Bart Weetjens had a lifelong fascination with rodents. And as the issue of unexploded mines became an international news story he began proposing using rats to discover them.
Weetjens got a grant from the Belgian government to pioneer this technique in 1997 and now rats are being used almost exclusively in Africa to find and detect mines. In fact, according to the Skoll Foundation, these rats have already returned 1.3 million square meters of suspected minefields to original populations in Mozambique
And now Weetjens enterprise APOPO has started to use rats to diagnose tuberculosis in patients.
Mozambique has been afflicted by civil war, and mines were used extensively throughout the conflict and have remained a major problem for decades.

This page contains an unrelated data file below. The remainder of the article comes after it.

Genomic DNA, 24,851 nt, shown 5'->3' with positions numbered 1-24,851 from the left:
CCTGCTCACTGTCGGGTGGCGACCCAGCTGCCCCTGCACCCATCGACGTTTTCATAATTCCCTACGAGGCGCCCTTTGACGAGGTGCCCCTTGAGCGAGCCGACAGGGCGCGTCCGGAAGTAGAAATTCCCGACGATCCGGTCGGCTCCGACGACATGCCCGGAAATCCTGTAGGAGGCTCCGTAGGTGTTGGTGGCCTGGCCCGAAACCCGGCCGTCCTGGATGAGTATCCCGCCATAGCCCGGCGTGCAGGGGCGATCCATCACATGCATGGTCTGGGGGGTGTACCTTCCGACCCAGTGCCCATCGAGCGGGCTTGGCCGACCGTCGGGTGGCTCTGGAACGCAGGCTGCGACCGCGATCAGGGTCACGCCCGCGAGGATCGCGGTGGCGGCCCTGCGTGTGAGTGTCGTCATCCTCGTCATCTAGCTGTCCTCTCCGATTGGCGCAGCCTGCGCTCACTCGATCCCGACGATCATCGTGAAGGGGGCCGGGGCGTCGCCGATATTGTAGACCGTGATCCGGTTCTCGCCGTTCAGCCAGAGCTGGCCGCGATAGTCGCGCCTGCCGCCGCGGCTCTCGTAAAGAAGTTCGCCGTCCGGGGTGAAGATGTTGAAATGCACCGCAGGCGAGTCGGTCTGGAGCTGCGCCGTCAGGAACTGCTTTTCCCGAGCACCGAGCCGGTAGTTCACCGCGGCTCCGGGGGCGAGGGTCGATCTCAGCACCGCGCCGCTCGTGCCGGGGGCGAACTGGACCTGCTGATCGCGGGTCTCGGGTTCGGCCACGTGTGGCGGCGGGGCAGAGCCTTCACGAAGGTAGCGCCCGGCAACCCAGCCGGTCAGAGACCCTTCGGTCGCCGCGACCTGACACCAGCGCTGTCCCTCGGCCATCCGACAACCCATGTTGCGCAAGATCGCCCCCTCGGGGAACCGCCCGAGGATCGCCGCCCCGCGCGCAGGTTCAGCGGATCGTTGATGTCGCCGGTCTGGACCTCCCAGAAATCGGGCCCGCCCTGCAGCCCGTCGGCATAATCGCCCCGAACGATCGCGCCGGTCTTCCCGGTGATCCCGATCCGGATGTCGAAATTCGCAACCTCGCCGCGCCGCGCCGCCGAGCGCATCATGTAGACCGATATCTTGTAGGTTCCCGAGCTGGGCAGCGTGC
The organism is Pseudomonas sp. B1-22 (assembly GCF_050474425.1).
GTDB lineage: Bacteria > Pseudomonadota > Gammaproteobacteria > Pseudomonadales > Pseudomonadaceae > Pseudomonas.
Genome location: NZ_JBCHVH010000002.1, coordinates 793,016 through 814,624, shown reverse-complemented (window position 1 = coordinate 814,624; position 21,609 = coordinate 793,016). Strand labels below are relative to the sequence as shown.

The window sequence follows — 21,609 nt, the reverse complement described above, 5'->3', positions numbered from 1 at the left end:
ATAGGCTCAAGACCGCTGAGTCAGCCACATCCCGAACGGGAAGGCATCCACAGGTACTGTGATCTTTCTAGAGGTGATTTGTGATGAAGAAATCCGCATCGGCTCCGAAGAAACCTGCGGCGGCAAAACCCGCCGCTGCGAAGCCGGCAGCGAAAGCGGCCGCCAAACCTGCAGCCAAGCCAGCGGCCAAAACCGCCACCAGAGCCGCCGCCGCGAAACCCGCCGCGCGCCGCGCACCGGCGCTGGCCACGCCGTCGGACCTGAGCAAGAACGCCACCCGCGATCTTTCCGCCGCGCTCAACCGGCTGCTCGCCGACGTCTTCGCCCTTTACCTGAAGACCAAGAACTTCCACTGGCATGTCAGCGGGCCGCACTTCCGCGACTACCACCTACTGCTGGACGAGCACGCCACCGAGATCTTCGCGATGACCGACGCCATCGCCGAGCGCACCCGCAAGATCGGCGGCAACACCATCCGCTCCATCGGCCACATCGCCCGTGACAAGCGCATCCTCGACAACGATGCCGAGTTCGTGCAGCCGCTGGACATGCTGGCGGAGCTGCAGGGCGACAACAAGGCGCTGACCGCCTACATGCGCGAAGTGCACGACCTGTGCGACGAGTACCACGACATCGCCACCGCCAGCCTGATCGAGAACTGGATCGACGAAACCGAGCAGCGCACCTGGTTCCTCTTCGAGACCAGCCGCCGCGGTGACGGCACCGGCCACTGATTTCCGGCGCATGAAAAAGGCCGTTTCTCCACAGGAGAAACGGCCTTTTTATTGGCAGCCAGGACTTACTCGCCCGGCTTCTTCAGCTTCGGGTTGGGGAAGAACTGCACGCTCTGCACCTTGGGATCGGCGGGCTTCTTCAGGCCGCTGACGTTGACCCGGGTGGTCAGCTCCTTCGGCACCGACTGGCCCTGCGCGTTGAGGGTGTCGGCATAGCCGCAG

Typically humans clear potential minefields with metal detectors. The process is extremely slow and expensive.
But populations of people and cattle have been taking the risk of moving back toward land that might contain mines.
Training rats to find TNT isn't much different from training dogs. A TNT cartridge is put into a hole at the bottom of this case.
In fact rats are so easily trainable and reliable at detecting smells that they have been put to use at clinics.
But it is their work in mined fields that has rats suddenly being trained on three different continents to hunt for mines.
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